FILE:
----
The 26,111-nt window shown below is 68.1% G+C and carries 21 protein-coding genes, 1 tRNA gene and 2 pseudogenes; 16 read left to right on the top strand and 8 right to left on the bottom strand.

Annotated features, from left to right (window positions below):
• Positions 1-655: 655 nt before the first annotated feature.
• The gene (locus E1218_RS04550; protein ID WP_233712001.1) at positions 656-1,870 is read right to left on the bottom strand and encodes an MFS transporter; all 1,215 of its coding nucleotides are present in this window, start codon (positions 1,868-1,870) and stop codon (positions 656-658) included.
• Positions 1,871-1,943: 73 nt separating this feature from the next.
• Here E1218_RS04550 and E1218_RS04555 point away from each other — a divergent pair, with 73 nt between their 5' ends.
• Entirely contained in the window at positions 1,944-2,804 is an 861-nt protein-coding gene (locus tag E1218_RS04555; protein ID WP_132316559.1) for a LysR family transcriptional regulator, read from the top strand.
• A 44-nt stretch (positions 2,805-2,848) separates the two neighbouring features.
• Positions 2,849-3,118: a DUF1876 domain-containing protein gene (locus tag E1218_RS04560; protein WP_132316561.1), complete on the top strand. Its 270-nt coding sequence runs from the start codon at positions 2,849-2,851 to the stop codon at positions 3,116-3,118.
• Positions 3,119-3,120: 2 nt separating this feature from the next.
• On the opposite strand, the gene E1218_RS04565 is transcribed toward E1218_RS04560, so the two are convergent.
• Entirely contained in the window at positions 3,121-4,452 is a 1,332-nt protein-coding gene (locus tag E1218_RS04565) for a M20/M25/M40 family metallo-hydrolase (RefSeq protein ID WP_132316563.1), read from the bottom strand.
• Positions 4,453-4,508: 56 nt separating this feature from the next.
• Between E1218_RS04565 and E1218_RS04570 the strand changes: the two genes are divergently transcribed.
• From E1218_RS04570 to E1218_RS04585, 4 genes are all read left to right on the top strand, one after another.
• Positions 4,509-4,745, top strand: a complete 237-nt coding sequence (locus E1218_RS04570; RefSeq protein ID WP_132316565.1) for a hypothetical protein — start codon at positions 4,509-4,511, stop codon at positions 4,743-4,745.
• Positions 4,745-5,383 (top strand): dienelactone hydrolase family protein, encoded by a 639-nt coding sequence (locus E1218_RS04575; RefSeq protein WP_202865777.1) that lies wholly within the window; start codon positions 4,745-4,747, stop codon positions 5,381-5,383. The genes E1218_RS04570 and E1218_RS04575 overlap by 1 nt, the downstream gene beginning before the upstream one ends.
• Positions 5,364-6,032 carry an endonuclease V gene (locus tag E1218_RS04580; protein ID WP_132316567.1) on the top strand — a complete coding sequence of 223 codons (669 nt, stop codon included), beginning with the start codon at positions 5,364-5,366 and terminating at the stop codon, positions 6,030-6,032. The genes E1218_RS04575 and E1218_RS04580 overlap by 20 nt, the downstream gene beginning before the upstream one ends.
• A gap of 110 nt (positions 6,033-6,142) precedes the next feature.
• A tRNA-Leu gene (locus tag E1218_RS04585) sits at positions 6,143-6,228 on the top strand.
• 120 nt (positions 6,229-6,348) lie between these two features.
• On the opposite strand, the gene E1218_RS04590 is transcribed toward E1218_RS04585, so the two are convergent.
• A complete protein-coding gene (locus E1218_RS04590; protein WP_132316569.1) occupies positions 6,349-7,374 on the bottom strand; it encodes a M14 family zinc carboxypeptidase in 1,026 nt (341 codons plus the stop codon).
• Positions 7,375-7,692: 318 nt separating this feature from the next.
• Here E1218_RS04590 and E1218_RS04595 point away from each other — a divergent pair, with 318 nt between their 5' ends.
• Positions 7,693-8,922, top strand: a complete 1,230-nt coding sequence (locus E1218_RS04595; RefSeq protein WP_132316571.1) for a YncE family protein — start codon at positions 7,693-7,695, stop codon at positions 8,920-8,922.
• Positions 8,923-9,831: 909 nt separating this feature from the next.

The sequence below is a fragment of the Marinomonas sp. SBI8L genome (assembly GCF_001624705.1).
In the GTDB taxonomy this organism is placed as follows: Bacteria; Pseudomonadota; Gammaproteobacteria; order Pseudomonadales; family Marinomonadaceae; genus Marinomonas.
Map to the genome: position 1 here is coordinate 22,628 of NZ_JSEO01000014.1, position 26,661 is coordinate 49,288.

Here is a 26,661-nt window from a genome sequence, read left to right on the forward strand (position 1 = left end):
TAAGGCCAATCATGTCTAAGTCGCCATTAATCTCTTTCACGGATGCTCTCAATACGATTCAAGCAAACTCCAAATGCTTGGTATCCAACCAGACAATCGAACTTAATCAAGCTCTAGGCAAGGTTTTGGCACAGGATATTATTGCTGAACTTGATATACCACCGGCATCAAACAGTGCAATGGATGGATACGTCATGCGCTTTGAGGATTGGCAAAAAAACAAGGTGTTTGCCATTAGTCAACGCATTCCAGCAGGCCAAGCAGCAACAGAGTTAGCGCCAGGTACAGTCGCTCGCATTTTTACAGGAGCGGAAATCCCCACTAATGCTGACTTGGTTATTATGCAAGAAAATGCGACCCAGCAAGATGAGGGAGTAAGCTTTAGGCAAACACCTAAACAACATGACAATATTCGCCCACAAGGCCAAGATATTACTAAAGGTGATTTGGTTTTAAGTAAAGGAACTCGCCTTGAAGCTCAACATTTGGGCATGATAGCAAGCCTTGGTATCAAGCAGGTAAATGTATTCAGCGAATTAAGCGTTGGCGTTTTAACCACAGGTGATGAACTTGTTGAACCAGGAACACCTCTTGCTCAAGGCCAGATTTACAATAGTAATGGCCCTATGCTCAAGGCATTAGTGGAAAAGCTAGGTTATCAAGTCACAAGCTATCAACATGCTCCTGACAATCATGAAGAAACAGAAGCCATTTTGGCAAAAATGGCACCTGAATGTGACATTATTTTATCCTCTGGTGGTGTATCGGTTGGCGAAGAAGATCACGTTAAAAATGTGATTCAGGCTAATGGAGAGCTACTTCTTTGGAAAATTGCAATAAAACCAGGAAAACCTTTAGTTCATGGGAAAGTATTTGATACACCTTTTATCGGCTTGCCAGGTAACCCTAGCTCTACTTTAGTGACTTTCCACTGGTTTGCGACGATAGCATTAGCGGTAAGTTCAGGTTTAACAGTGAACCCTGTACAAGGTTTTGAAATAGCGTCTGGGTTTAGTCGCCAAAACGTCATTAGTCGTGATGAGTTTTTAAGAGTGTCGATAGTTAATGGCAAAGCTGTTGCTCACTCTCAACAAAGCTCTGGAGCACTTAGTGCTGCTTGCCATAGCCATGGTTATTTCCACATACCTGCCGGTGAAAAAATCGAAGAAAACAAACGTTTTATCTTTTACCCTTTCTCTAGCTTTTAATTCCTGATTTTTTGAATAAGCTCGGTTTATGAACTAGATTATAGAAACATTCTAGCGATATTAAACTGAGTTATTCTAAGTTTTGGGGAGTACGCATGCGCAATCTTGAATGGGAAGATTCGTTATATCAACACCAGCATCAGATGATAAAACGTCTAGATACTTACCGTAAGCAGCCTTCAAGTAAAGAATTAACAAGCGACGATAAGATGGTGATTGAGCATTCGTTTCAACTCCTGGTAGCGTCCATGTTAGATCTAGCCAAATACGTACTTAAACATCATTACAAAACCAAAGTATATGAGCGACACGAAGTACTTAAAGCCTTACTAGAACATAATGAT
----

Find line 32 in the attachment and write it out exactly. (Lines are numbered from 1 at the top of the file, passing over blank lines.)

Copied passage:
TAAGGCCAATCATGTCTAAGTCGCCATTAATCTCTTTCACGGATGCTCTCAATACGATTCAAGCAAACTCCAAATGCTTGGTATCCAACCAGACAATCGAACTTAATCAAGCTCTAGGCAAGGTTTTGGCACAGGATATTATTGCTGAACTTGATATACCACCGGCATCAAACAGTGCAATGGATGGATACGTCATGCGCTTTGAGGATTGGCAAAAAAACAAGGTGTTTGCCATTAGTCAACGCATTCCAGCAGGCCAAGCAGCAACAGAGTTAGCGCCAGGTACAGTCGCTCGCATTTTTACAGGAGCGGAAATCCCCACTAATGCTGACTTGGTTATTATGCAAGAAAATGCGACCCAGCAAGATGAGGGAGTAAGCTTTAGGCAAACACCTAAACAACATGACAATATTCGCCCACAAGGCCAAGATATTACTAAAGGTGATTTGGTTTTAAGTAAAGGAACTCGCCTTGAAGCTCAACATTTGGGCATGATAGCAAGCCTTGGTATCAAGCAGGTAAATGTATTCAGCGAATTAAGCGTTGGCGTTTTAACCACAGGTGATGAACTTGTTGAACCAGGAACACCTCTTGCTCAAGGCCAGATTTACAATAGTAATGGCCCTATGCTCAAGGCATTAGTGGAAAAGCTAGGTTATCAAGTCACAAGCTATCAACATGCTCCTGACAATCATGAAGAAACAGAAGCCATTTTGGCAAAAATGGCACCTGAATGTGACATTATTTTATCCTCTGGTGGTGTATCGGTTGGCGAAGAAGATCACGTTAAAAATGTGATTCAGGCTAATGGAGAGCTACTTCTTTGGAAAATTGCAATAAAACCAGGAAAACCTTTAGTTCATGGGAAAGTATTTGATACACCTTTTATCGGCTTGCCAGGTAACCCTAGCTCTACTTTAGTGACTTTCCACTGGTTTGCGACGATAGCATTAGCGGTAAGTTCAGGTTTAACAGTGAACCCTGTACAAGGTTTTGAAATAGCGTCTGGGTTTAGTCGCCAAAACGTCATTAGTCGTGATGAGTTTTTAAGAGTGTCGATAGTTAATGGCAAAGCTGTTGCTCACTCTCAACAAAGCTCTGGAGCACTTAGTGCTGCTTGCCATAGCCATGGTTATTTCCACATACCTGCCGGTGAAAAAATCGAAGAAAACAAACGTTTTATCTTTTACCCTTTCTCTAGCTTTTAATTCCTGATTTTTTGAATAAGCTCGGTTTATGAACTAGATTATAGAAACATTCTAGCGATATTAAACTGAGTTATTCTAAGTTTTGGGGAGTACGCATGCGCAATCTTGAATGGGAAGATTCGTTATATCAACACCAGCATCAGATGATAAAACGTCTAGATACTTACCGTAAGCAGCCTTCAAGTAAAGAATTAACAAGCGACGATAAGATGGTGATTGAGCATTCGTTTCAACTCCTGGTAGCGTCCATGTTAGATCTAGCCAAATACGTACTTAAACATCATTACAAAACCAAAGTATATGAGCGACACGAAGTACTTAAAGCCTTACTAGAACATAATGAT